Paprika is about a group of scientists who develop a way to enter and record people’s dreams using a new piece of technology called the DC Mini. This breakthrough brings about a new type of therapy where doctors can fully explore the inner workings of their patients. When a terrorist starts taking over people’s minds, the scientists and the mysterious Paprika race against the clock to recover the device.
This is a film you’ll want to watch twice in order to fully understand everything. With so much going on, plenty of details can be lost the first time around, particularly if you have no real notion of what Paprika is about. But this isn’t a bad thing. You’ll find yourself wanting to revisit the strange world that director Satoshi Kon has created. It’s fun, creepy and will certainly inspire budding animators, musicians and writers alike.
Highlights: The incredible amount of creativity put into the dream world, which features a pink elephant pushing a white crocodile around in a wheelchair.
Produced by the studio Bones, Sword of the Stranger isn’t the most well known feature to come out of Japan. Despite being released in 2007 to sporadic screenings, it still managed to pick up multiple awards around the world. In Ireland it was only screened a few times, most notably as part of the Irish Film Institute’s Anime Weekend back in 2009. Apart from this, the film came and went relatively unnoticed. Regardless of the few screenings it garnered outside of Japan, Sword of the Stranger is a powerful film worthy of your attention.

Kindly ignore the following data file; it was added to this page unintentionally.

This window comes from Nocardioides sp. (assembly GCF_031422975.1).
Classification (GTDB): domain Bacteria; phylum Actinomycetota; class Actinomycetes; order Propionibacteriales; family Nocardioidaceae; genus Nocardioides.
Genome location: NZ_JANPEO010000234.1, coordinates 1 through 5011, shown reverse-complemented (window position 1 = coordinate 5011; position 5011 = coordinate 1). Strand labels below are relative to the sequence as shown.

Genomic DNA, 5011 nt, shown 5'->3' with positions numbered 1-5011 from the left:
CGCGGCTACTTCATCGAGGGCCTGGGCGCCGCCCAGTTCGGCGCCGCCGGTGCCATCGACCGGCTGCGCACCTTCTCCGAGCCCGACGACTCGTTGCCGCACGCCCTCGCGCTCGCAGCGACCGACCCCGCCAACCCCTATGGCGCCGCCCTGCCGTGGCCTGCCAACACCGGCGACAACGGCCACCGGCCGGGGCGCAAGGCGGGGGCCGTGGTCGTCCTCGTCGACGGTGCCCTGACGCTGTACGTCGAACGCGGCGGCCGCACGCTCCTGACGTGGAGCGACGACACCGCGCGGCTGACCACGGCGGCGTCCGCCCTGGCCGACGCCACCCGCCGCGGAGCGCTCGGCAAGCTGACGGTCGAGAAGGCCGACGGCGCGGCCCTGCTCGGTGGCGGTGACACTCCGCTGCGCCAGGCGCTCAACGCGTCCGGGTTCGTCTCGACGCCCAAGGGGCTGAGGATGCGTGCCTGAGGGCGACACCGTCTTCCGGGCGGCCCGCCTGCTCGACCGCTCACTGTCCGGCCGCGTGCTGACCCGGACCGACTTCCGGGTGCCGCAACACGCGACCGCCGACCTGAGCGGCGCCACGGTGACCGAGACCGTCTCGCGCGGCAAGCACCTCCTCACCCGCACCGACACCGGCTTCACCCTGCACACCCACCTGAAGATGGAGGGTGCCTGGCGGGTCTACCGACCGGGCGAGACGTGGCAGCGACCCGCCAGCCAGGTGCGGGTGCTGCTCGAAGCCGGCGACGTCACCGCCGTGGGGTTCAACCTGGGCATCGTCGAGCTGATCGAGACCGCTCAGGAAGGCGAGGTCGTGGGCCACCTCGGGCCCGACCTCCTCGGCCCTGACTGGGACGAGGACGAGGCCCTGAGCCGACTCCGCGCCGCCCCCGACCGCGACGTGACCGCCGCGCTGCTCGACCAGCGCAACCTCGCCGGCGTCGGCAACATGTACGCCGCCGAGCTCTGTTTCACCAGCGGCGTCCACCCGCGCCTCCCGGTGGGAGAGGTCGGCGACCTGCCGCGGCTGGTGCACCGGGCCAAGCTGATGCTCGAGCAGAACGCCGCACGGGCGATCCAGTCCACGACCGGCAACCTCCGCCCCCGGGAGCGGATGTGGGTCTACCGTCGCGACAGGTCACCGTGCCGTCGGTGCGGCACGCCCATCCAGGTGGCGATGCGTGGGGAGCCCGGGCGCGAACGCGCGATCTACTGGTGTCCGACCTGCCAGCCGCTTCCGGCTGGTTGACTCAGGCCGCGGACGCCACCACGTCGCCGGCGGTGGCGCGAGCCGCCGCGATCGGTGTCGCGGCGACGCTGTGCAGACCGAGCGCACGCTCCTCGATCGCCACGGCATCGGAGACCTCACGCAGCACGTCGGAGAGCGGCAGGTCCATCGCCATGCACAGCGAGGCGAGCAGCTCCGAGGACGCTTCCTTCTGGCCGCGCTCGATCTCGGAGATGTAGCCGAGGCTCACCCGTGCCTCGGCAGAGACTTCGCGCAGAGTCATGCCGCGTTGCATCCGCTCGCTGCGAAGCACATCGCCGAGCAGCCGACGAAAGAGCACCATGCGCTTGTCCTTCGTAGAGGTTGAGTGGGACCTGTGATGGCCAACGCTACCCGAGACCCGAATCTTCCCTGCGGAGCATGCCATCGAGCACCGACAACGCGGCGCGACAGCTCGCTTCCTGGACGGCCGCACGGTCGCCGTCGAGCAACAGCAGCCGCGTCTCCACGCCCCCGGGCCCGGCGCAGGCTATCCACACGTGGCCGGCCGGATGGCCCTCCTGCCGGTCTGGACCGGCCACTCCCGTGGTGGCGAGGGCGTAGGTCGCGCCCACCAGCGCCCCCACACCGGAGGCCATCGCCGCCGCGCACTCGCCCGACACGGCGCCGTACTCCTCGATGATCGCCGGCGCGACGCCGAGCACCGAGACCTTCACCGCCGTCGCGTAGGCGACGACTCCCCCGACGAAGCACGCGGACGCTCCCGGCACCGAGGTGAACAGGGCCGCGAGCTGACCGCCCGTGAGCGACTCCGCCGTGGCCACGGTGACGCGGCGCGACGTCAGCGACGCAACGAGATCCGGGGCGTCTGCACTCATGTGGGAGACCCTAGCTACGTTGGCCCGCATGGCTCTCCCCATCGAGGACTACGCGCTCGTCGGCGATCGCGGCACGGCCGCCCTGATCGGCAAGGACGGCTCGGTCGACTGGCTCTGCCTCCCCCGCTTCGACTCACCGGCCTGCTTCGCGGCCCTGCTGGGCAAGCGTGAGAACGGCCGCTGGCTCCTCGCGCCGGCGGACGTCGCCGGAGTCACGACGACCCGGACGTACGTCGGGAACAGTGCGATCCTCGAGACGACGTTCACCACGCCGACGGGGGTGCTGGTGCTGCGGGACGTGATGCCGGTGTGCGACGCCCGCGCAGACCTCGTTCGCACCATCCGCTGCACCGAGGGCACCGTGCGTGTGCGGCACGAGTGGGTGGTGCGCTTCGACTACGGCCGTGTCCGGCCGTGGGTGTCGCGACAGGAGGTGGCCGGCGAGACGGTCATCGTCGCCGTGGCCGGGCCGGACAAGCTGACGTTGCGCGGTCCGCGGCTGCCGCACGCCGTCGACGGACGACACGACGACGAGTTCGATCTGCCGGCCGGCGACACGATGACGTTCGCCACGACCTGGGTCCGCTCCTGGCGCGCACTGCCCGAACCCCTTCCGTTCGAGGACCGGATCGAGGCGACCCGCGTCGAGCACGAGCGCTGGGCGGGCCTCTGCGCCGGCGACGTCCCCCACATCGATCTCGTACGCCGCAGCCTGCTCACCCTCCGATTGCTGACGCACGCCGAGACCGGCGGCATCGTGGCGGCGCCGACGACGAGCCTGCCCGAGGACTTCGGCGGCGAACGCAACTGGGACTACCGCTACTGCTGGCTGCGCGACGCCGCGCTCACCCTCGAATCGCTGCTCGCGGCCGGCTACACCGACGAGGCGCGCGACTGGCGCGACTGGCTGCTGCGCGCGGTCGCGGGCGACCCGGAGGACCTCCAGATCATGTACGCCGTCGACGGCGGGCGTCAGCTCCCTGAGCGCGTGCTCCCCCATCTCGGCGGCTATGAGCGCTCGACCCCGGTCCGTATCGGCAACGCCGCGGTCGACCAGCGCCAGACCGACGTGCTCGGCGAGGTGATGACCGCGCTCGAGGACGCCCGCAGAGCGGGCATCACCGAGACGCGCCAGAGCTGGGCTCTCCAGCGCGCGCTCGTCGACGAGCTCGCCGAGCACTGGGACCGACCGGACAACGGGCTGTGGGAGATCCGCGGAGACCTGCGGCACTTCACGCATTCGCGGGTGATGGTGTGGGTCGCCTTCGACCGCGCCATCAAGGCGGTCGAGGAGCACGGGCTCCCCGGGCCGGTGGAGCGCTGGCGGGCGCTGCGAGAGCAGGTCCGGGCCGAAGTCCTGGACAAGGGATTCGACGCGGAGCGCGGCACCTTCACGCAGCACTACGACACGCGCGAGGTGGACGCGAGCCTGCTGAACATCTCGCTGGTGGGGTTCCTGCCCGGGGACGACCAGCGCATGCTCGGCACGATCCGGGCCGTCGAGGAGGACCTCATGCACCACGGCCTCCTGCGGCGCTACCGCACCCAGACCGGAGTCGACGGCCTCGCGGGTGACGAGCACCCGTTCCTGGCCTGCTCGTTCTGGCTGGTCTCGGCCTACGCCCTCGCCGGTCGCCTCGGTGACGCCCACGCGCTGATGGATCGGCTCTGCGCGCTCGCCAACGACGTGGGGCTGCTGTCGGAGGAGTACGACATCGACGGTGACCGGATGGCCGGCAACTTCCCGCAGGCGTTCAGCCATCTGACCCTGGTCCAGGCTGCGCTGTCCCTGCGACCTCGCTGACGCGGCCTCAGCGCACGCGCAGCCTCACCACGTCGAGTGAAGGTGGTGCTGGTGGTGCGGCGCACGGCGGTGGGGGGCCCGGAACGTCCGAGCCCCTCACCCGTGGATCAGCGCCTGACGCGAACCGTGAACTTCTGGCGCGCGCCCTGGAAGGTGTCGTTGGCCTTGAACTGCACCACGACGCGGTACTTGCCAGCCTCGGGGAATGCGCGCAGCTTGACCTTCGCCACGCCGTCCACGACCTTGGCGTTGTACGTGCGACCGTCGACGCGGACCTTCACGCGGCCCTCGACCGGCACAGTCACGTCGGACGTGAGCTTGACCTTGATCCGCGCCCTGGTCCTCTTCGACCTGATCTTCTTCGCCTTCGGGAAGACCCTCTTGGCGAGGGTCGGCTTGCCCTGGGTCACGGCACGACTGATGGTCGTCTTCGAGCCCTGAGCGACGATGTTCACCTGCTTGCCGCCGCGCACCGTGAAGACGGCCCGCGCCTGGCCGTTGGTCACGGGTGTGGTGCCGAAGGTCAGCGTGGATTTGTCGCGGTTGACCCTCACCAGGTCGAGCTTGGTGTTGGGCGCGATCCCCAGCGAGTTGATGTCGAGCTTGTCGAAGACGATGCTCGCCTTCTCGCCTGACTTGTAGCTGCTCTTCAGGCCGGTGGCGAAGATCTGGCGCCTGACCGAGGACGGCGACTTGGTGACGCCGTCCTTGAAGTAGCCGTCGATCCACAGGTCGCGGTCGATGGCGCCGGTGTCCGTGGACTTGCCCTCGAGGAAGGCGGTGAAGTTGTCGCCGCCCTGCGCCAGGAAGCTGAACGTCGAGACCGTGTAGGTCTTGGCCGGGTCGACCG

From the beginning, director Masahiro Ando propels the viewer into feudal Japan: a world filled with beautiful imagery, fearful monks and duelling samurai. The story centers on a nameless samurai hired to protect a boy named Kotaro from a band of warriors. Don’t let the fact that its an anime fool you, this isn’t one for kids. Characters you naturally come to care for hang in the balance amidst the impressively animated (and bloody) fight sequences.
Although it’s been released on DVD and Blu-ray, Sword of the Stranger isn’t an easy film to find. The only way you might find it in Ireland is by trawling through countless specialist shops. The easiest place to find it is online. For the average price (make sure you shop around!) of seventeen euros, it’s well worth the investment.